SilentDawn’s review published on Letterboxd:
Going to a film in a theater is an experience. Regardless if the film is good or bad, a masterpiece or a failure; when the house lights go down, something magical occurs. The audience is taken to new places, they discover new ideas or feelings, and every few decades or so, a film can shake your inner-being to your core.
Interstellar shook my inner-being to my core. I'm not kidding, exaggerating, or being hyperbolic; this film put me in a state that can only be described as transcendent, religious even. Seeing this in 70mm IMAX only magnified that transcendent experience, and I wish I could describe my joy, love, adoration, delight, jubilation, and utter bliss that Interstellar brought to me.
Simultaneously combining Spielbergian warmth with Kubrickian opaque mystery; Christopher Nolan's magnum opus astonishingly tells a story of intimate love and connection set against a backdrop of vast discovery and uncertainty. Never losing sight of constant themes that interweave throughout, the film tells a story of potent beauty and understated clarity, culminating in a work that never lets go of its big heart and its wild ambition.
All of the performances are uniformly spectacular, especially from Matthew McConaughey, Mackenzie Foy, and Anne Hathaway. McConaughey in particular brings his finest performance yet, unleashing a sensational amount of emotion that is necessary for establishing the film's infinite core. The scenes with him and Foy are beautiful, sublime, and simply stupendous; mainly because of the underlying layers that widen in retrospect. Anne Hathaway quietly stuns, with a prime example being a monologue on love that had me quietly weep to myself in my seat.
Really, It all comes down to if you respond to the film's emotional core. Sure, I understand some of the criticisms, but I didn't have any of those problems. While everyone is saying its flawed in some way, I actually found it to be kinda flawless. The usual problems that I have with Nolan's work, such as exposition and pacing, are not found here. In many ways, this is Nolan as he's come full circle, coming back from a Superhero trilogy to tell something original again.
The direction by Christopher Nolan is beyond words. The wide-shots, the close-ups, the alien landscapes; the film is visually orgasmic. Trust me, you've never seen stars look so real. Hoyte Van Hoytema's cinematography is Oscar-worthy. Forget Phister, we don't need him anymore. The way the camera flows, combined with the slick editing by Lee Smith, makes up a visual EXPERIENCE that is easily the most visually stunning film EVER made.
Yeah, I went there.
Yet, It's the addition of Hans Zimmer's soundtrack that elevates the film into the stratosphere of modern cinema. Instantly becoming my favorite soundtrack of all time, and definitely one of the finest ever produced; Zimmer's work here is utterly holy and divine. Pairing with the immaculate imagery, the film releases a poetic feeling of tenderness and sterile majesty; highlighting our insignificance in the universe but our determination to overcome our limitations.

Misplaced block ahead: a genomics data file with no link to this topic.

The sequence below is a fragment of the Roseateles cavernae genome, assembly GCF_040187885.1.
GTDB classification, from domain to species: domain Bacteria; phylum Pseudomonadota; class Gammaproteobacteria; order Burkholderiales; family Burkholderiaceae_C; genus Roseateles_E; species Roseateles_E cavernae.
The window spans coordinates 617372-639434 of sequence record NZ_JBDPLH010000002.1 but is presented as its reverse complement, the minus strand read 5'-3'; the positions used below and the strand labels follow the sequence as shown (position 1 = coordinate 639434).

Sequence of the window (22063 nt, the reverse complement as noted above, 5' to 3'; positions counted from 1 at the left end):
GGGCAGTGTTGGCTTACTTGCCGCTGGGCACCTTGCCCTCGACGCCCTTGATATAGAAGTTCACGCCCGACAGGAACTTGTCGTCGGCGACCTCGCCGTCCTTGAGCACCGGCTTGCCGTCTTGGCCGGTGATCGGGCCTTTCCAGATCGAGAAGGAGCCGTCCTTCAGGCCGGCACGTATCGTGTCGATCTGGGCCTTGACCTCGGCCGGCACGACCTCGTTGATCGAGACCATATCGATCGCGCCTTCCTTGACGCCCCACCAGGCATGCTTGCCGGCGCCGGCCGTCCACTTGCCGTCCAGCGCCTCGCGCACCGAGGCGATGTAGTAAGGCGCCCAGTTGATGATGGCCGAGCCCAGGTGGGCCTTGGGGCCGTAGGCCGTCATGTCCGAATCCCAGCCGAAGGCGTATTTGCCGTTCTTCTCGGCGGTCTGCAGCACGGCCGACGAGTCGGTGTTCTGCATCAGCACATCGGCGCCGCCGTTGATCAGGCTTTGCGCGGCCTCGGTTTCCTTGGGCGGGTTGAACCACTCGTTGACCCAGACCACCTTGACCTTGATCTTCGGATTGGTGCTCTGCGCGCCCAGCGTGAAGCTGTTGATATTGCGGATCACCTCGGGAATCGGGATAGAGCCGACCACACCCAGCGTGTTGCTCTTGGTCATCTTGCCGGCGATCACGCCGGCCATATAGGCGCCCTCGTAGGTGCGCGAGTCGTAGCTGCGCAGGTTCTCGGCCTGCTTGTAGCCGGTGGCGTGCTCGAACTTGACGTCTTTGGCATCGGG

The story is the finest aspect of this breathtaking work. A journey of the most mind-blowing and impressive order; Christopher Nolan asks the audience to take a leap of faith to explore love, connection, intimacy, and the lengths we go for not just others, but all of humanity. I feel that many wanted this to be a trippy sci-fi puzzle, and while those elements are certainly present, It's all about a relationship between Father and Daughter. Nolan takes the most ambitious genre, hard science-fiction, and uses it to discuss why we love, and how love will get us further than anything else in our lives. It's wholly satisfying, pure, sweet, and stupendously emotional.
As a stumbled out of a 70mm IMAX screening (which I drove 6 hours for I might add), I was in a daze. An utter daze. I could barely walk straight. All I could think about was who I loved, why I loved them, and how their love has changed me as a human being. I periodically cried throughout the whole film, but it not until a few minutes ago that the film finally hit me. The tears, the feelings, the love; It all poured out in a moment of personal beauty and cathartic wonder. Like I said, I had a religious experience with this film.
At the end of the day, It's up to you if you like a film or not, and in my eyes; Interstellar is the finest cinematic achievement that I have ever seen. Blending humanity with the far outreaches of space, and mixing a sense of connection with an endless void of lost memories; Christopher Nolan's masterpiece might be the finest film ever made in terms of weaving an ambitious tale that doesn't forget about the focus.